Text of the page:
It's been said many a time before - Germans, they like their rules. It might be a stereotype, but after you've been shouted at one too many times for cycling on the pavement or crossing the street when you shouldn't be you realise that there's some basis to the stereotype.
So to help you assimilate and so that you don't get shouted at by very angry Germans here are a few things to do and not do when out and about in the city.
1. Don't cycle on the pavement
You might think it's ok because many a German does it but I've been shouted at that when I come to this country I should learn to behave when I was cycling on the pavement. So y'know, learn to behave... except when those damn cobblestones are so bumpy, and then just decide which discomfort you'd prefer.
2. Don't walk in the bicycle lane
No, seriously just don't. It might look like it's just part of the pavement BUT IT'S CLEARLY NOT. Can't you see the white line separating out where you should be and where the bikes should be?? As a newbie to Berlin you might find yourself wandering across this white line frequently but, don't worry, some irate cyclists will quickly put you right.
3. Give way to the right
This one is actually pretty important if you're cycling. It took me a long time to find out about this rule which resulted in a lot of near collisions with cars. On smaller roads you must always give way to the right, even if it seems like you're on the main road and you should be able to blast through without a care in the world. If you're coming from the right you'll notice most cars stopping for you. Be careful with this one though, some people stop, others don't. I really hate this rule.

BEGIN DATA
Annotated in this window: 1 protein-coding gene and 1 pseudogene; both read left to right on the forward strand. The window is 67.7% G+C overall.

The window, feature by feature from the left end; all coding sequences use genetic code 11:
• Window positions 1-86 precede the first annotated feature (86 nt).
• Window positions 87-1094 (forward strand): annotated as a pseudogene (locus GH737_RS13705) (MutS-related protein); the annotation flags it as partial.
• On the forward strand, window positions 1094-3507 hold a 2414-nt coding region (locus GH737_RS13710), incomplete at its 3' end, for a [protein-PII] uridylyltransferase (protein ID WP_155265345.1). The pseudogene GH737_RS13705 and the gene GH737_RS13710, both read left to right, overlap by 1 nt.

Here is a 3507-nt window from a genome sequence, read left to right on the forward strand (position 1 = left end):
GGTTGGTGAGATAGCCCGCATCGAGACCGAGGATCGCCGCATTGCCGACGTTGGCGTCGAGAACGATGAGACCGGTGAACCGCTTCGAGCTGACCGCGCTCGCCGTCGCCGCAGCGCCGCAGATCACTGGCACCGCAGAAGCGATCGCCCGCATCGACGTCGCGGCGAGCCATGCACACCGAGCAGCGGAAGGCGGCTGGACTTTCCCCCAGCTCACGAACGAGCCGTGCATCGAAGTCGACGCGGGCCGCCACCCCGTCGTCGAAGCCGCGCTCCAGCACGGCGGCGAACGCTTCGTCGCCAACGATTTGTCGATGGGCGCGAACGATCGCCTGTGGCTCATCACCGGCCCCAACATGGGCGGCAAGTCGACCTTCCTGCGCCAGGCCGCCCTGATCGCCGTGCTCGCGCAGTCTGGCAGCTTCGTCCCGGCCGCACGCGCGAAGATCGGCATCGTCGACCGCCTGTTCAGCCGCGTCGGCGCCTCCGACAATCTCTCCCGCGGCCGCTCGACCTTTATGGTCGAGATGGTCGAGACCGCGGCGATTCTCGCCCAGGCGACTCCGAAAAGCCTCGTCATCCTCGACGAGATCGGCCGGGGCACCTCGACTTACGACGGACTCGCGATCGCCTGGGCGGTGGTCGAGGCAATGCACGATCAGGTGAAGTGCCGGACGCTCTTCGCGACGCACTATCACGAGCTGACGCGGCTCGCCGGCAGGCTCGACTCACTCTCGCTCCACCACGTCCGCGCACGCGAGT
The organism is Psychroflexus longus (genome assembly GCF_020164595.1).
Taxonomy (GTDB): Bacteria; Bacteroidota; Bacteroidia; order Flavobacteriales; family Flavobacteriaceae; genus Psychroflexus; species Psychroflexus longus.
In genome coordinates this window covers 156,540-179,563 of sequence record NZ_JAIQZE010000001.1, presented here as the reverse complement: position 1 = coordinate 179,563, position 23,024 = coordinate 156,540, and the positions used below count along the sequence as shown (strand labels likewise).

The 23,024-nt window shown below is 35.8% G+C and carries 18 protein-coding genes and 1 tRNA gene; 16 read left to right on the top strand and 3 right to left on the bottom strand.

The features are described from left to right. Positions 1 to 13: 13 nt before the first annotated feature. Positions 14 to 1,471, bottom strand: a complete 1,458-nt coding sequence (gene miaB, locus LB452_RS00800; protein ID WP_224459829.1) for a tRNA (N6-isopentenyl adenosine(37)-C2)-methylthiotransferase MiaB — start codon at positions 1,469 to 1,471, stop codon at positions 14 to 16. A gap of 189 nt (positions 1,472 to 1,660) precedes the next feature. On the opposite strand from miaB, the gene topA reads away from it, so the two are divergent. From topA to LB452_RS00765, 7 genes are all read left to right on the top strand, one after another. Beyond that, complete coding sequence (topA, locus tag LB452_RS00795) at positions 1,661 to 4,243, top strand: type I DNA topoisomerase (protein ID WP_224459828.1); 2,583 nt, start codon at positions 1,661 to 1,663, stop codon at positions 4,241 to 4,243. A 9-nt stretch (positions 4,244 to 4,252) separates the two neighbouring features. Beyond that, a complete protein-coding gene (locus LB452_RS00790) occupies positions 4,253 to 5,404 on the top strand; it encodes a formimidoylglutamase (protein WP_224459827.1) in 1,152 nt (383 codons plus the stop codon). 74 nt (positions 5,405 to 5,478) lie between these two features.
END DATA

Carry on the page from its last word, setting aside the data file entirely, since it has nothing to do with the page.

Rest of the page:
4. Don't cross on a red man
In London you cross when it's free, red or green man. When I first moved to Berlin and started crossing when no traffic was coming I couldn't really understand why no one else was crossing and why I was getting such dark looks. I quickly learned. So don't cross on a red man, or if you do then do it very furtively. If there's a child waiting anywhere near the lights just wait, whatever you do just wait, lest you should be called a child murderer. Yes, really.
5. Make sure your bike is fully equipped
If you like driving around town on your ultra-minimal fixie then just make sure you avoid those bike police that lurk on corners. Your bike is illegal if you don't have two separate braking devices, fixable lights, reflectors and a whole heap more. In fact there's a whole ton of biking rules including having to always ride with both hands on the handles, which causes troubles when one of my favourite pastimes is to drink coffee on a casual bike ride. Check out all the bike rules here.
That's enough rules from me. Have you got some that I haven't mentioned yet? Let me know in the comments. Next time - Getting to grips with the rules of living in apartment blocks.